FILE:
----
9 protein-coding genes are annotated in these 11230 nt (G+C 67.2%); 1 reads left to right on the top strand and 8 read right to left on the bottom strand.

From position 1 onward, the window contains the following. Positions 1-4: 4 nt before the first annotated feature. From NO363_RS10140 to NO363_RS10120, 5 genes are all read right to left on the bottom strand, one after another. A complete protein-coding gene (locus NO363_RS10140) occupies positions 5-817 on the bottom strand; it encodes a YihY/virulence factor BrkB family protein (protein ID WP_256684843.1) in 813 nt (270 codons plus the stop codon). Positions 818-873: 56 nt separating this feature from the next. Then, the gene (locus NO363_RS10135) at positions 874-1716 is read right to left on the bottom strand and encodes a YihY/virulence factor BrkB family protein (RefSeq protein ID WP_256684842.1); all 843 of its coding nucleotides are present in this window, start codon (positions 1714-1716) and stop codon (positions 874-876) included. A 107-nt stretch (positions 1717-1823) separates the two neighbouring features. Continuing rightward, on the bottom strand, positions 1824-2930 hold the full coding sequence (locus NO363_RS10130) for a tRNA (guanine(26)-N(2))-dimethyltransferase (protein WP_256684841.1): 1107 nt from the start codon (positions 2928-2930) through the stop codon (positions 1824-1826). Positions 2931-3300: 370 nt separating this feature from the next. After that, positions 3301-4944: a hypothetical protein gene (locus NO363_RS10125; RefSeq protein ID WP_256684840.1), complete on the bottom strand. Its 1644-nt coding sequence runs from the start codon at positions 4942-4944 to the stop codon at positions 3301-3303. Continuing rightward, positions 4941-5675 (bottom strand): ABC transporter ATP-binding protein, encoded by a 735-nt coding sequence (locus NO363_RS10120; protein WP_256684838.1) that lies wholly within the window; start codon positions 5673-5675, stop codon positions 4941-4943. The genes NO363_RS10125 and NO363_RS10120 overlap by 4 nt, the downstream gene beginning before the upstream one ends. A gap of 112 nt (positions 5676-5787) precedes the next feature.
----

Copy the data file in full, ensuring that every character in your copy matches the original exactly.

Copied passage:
9 protein-coding genes are annotated in these 11230 nt (G+C 67.2%); 1 reads left to right on the top strand and 8 read right to left on the bottom strand.

From position 1 onward, the window contains the following. Positions 1-4: 4 nt before the first annotated feature. From NO363_RS10140 to NO363_RS10120, 5 genes are all read right to left on the bottom strand, one after another. A complete protein-coding gene (locus NO363_RS10140) occupies positions 5-817 on the bottom strand; it encodes a YihY/virulence factor BrkB family protein (protein ID WP_256684843.1) in 813 nt (270 codons plus the stop codon). Positions 818-873: 56 nt separating this feature from the next. Then, the gene (locus NO363_RS10135) at positions 874-1716 is read right to left on the bottom strand and encodes a YihY/virulence factor BrkB family protein (RefSeq protein ID WP_256684842.1); all 843 of its coding nucleotides are present in this window, start codon (positions 1714-1716) and stop codon (positions 874-876) included. A 107-nt stretch (positions 1717-1823) separates the two neighbouring features. Continuing rightward, on the bottom strand, positions 1824-2930 hold the full coding sequence (locus NO363_RS10130) for a tRNA (guanine(26)-N(2))-dimethyltransferase (protein WP_256684841.1): 1107 nt from the start codon (positions 2928-2930) through the stop codon (positions 1824-1826). Positions 2931-3300: 370 nt separating this feature from the next. After that, positions 3301-4944: a hypothetical protein gene (locus NO363_RS10125; RefSeq protein ID WP_256684840.1), complete on the bottom strand. Its 1644-nt coding sequence runs from the start codon at positions 4942-4944 to the stop codon at positions 3301-3303. Continuing rightward, positions 4941-5675 (bottom strand): ABC transporter ATP-binding protein, encoded by a 735-nt coding sequence (locus NO363_RS10120; protein WP_256684838.1) that lies wholly within the window; start codon positions 5673-5675, stop codon positions 4941-4943. The genes NO363_RS10125 and NO363_RS10120 overlap by 4 nt, the downstream gene beginning before the upstream one ends. A gap of 112 nt (positions 5676-5787) precedes the next feature.